* From a Decatur Herald & Review editorial…
In hindsight, the pension problems began during the Jim Edgar administration, when a 1994 law was approved to have pensions funded at the 90 percent level within 50 years.
They’re kidding, right? The pension problems “began” in 1994?
* Look, there’s no doubt that Edgar’s pension ramp plan was flawed. I’ve been saying so for years. It seriously backloaded payments and burdened future generations instead of tackling the issue head-on.
But can anyone say for certain that if Edgar’s ramp had not been passed that we would be better off today? Does anyone seriously believe that the unfunded liability would be lower today if not for the ramp?
* The state’s pension problems date back to at least the 1940s. The underfunding problem had gotten so bad that by the time the state constitutional convention convened in 1969, delegates decided to scare the pants off legislators by making pensions an unbreakable contract.
But even that didn’t work. It wasn’t until Edgar decided to force the issue that something was done. Yes, they kicked the can down the road, but they did do something.
* On that same topic, this claim in a column is nonsense…
On Monday, the U.S. Securities and Exchange Commission, or SEC, investigation charged the state of Illinois with fraud.
Here is what it had to say:
“… that Illinois failed to inform investors about the impact of problems with its pension funding schedule as the state offered and sold more than $2.2 billion worth of municipal bonds from 2005 to early 2009. Illinois failed to disclose that its statutory plan significantly underfunded the state’s pension obligations and increased the risk to its overall financial condition. The state also misled investors about the effect of changes to its statutory plan.”
That’s lawyer-speak for “the Edgar Ramp fell well short of the mark.”
Oh, please. It’s actually “lawyer-speak” for “Rod Blagojevich’s administration lied.”
* And this editorial is only partly true…
The SEC report says the underfunding mess dates back to a protracted payback plan put forth in 1994 by then-Gov. Jim Edgar. It was compounded exponentially by pension holidays given under ex-Gov. Blagojevich. What [House Speaker Michael Madigan] didn’t say, is that he helped to lead the Legislatures which signed off on those pension holidays.
The first sentence is woefully inadequate, but the rest is spot on, including Madigan’s culpability.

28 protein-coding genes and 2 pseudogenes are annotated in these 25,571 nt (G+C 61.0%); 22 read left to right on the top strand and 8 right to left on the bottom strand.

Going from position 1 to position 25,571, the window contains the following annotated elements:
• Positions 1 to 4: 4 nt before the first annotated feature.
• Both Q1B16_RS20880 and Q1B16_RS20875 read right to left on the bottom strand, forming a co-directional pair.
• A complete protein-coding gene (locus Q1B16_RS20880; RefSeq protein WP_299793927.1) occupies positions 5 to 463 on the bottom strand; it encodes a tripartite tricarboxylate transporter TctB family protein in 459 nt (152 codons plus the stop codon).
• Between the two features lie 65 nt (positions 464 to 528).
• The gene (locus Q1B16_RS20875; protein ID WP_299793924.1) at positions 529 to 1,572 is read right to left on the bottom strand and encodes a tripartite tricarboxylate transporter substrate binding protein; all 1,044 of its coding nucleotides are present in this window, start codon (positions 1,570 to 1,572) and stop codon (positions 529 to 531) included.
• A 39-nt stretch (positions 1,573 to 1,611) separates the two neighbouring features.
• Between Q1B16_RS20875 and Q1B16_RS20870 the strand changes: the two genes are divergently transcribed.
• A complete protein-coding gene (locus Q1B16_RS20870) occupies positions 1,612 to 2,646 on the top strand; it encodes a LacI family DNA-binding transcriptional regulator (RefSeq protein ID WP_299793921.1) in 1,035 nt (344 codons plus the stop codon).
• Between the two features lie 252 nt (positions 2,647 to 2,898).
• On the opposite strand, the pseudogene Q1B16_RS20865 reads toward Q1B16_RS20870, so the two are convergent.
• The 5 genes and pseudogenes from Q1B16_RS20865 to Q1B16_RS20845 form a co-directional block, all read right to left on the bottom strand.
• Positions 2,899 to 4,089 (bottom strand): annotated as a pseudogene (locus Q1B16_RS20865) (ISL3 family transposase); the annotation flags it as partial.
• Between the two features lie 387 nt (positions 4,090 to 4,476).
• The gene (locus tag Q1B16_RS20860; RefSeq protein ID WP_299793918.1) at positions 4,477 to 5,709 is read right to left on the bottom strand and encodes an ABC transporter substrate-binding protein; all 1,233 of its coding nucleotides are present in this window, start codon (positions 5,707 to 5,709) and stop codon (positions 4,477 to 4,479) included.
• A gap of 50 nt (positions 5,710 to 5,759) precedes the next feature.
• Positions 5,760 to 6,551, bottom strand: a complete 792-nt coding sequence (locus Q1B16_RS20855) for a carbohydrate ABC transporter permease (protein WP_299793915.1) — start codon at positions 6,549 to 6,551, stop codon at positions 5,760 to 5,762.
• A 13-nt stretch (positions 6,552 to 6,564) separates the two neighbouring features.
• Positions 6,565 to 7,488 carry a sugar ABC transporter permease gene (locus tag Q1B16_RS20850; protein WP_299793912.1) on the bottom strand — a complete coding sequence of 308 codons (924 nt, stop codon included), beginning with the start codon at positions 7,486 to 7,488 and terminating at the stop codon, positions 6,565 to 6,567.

* A little history…
That [Edgar pension payment ramp] legislation, which took effect in 1995, passed both chambers of the Legislature unanimously, drew no opposition from unions and had backing from business groups and newspaper editorial boards. It set out an escalating schedule that required gradual pension payments of as little as $500 million at first but a much steeper ramp-up after 15 years. By 2009, the state paid $2.4 billion toward its pension tab, and next year that obligation will reach a staggering $6.7 billion.
Yes, the ramp was flawed, but at least there was something on the books that hasn’t been totally ignored.
* This section of the recent SEC fraud report is the reason why the law was flawed, but also contains some information that is almost always conveniently ignored by newspaper editorial writers, particularly at the Tribune…
“Rather than controlling the state’s growing pension burden, [the law’s] contribution schedule increased the unfunded liability, underfunded the state’s pension obligations and deferred pension funding,” the SEC wrote. “This resulting underfunding of the pension systems … enabled the state to shift the burden associated with its pension costs to the future and, as a result, created significant financial stress and risks for the state.”
The contribution schedule purposely increased the unfunded liability.
So, when anybody bemoans the pension systems’ unfunded liability, they ought to remember that it was a feature, not a bug of the Edgar plan. It was, however, made far worse by Blagojevich and everybody else who backed the pension holidays.
* Henry Bayer has the last word here about the Edgar plan, which passed unanimously…
“I’m sure if we’d have been opposed to it, maybe there would have been 10 or 20 votes against it,” said Henry Bayer, AFSCME Council 31’s executive director. “If it didn’t pass, it wasn’t like there was an alternative bill that would have made things better. If it didn’t pass, we’d still have what we had. There would have been no contribution or what they’d decide to put in every year, which would have been even less.”
Henry is exactly, totally right.